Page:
Are Chinese students really the smartest?

03 Jan 2020

For years now Chinese students have scored high on international performance lists. But they’re not better at everything. There’s still hope for young Europeans.

Chinese students are the smartest. Slightly smarter than Japanese or Korean students, definitely smarter than the smartest Europeans, and even intellectually superior to their American peers. Or so you are likely to conclude as you leaf through the PISA report, a triennial publication by the Organisation for Economic Co-Operation and Development (OECD) that compares educational performance worldwide.

It was 2009 when Shanghai first took part in the study, which tests fifteen-year olds on reading comprehension, maths and science. The Chinese promptly ended up at the top, a feat they repeated three years later. They surpassed the best European country, Finland, in every category. In maths, Shanghai even performed 20% better than the OECD average. The Netherlands has been hovering around that average for years.

Lost generation

You might almost think today’s young Europeans are a lost generation, intellectually overshadowed by their Chinese peers. But what does this kind of score on an educational ranking actually say?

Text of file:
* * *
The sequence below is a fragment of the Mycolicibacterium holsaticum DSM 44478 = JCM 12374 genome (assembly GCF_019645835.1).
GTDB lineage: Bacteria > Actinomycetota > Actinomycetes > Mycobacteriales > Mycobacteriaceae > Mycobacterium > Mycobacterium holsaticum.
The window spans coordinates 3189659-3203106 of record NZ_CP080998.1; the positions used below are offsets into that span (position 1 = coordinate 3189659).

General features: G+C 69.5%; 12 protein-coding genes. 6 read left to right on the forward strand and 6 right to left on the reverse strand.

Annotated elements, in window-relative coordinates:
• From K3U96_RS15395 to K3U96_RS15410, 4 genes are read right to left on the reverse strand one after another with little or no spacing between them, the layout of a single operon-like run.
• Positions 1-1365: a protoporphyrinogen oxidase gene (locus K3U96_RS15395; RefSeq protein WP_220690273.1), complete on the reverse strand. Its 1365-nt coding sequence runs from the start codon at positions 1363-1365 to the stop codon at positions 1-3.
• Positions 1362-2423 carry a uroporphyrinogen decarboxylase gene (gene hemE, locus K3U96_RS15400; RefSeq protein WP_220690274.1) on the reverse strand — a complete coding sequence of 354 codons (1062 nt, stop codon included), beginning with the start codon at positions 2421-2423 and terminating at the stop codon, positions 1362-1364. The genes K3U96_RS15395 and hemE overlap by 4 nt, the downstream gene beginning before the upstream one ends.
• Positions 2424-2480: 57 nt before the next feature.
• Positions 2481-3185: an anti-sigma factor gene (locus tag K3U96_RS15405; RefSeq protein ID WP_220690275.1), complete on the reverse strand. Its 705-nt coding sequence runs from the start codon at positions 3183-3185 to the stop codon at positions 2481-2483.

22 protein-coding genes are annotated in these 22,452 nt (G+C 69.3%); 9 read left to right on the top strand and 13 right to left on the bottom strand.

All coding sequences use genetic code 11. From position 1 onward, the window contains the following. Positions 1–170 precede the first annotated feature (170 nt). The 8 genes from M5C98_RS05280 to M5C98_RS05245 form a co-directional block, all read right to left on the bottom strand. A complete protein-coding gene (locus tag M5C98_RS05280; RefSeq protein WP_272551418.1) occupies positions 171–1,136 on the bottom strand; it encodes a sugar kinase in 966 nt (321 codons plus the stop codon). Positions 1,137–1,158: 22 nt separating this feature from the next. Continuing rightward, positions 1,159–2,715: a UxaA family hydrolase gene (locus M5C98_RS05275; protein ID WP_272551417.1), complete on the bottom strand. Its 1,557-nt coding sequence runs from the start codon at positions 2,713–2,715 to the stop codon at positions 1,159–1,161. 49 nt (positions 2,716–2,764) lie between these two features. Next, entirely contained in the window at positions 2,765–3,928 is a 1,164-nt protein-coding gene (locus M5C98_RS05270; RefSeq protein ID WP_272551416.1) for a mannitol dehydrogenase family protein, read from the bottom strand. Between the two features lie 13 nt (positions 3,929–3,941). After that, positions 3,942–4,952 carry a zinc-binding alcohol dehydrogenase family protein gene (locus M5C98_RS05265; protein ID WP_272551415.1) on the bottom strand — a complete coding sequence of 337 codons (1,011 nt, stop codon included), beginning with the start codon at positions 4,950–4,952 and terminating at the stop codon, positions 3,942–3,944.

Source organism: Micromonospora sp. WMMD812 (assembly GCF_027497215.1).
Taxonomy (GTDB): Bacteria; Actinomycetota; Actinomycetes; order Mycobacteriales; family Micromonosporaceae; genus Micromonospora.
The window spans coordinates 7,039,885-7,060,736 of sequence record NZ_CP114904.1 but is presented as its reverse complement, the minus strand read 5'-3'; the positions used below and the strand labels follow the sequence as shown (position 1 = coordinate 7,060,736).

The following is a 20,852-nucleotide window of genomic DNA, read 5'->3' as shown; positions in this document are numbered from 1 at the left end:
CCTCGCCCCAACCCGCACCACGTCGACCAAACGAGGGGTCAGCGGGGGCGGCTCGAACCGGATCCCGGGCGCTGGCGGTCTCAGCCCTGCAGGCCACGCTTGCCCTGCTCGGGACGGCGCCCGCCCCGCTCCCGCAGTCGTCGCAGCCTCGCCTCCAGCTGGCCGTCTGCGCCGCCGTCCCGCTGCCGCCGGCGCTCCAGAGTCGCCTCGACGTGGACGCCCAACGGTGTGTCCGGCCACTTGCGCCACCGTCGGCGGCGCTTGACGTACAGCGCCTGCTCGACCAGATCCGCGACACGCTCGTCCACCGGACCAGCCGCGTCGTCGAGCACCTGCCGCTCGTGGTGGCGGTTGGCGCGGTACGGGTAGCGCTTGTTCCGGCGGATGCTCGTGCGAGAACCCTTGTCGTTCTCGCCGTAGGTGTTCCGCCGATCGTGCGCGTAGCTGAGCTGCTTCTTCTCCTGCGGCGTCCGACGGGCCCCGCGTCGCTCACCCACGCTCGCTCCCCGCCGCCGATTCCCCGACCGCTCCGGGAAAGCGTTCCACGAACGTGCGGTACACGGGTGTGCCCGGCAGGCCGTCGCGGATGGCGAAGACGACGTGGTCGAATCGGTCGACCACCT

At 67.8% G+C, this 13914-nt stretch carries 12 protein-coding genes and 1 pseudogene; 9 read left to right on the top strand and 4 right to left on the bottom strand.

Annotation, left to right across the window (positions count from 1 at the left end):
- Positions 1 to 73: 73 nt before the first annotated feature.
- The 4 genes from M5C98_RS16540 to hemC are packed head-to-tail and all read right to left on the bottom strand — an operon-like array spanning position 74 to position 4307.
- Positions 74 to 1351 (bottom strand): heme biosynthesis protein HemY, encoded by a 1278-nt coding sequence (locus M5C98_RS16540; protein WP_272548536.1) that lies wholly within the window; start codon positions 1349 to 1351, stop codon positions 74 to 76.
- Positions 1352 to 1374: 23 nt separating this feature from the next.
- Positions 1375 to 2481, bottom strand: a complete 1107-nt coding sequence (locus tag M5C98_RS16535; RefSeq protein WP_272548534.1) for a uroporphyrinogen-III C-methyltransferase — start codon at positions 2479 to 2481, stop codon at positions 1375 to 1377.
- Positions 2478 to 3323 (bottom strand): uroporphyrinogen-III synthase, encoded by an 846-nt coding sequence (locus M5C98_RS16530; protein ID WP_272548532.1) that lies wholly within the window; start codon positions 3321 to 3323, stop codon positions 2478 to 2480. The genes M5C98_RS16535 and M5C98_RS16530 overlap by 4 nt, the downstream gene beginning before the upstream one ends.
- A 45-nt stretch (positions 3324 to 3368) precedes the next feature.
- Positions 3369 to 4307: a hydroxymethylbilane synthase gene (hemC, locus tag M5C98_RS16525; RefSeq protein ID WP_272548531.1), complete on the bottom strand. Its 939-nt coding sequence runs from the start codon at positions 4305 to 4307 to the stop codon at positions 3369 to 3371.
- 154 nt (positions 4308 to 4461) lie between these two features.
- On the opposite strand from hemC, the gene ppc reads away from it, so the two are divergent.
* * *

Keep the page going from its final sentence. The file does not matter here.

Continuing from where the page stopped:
Not much, says Ard Lazonder, Professor of Educational Science at Radboud University, reassuringly. China’s standardised education, with its strong focus on cognitive development, may help students excel in PISA scores, he says, but it does so at the expense of other things. ‘For example soft skills, like teamwork and presentation techniques. These skills aren’t paid much attention in Chinese education, whereas European countries really focus on them.’


Creativity suffers too, as studies show. For example, in 2012, US researchers concluded in scientific journal On the Horizon that China struggles to produce innovative and creative entrepreneurs. For its innovation the country is highly dependent on students being educated abroad and returning home with new ideas. If China doesn’t rigorously reform its education, the researchers conclude, it’s unlikely to ever develop the innovation- driven higher education system it dreams of.

Extreme focus

But still. Are the excellent PISA scores of the Chinese really only the result of the extreme focus in classrooms on rote learning for tests and multiple-choice questions? No, says New York Times columnist Thomas Friedman. In a 2013 opinion article, he provides another reason for Shanghai’s success: the consistency and systematic way in which Chinese lecturers improve their pedagogical skills. For example, they spend a lot more time planning lessons than their American colleagues. Partly thanks to this professional investment, the level of Shanghai secondary schools has gone from ‘average’ in the early 2000s to ‘world-class’ today, says Friedman.

So the question of whether Chinese students really are smarter is not that easy to answer. But the doomed vision of young Europeans as cognitively inferior to Chinese pupils and students certainly requires some qualification.

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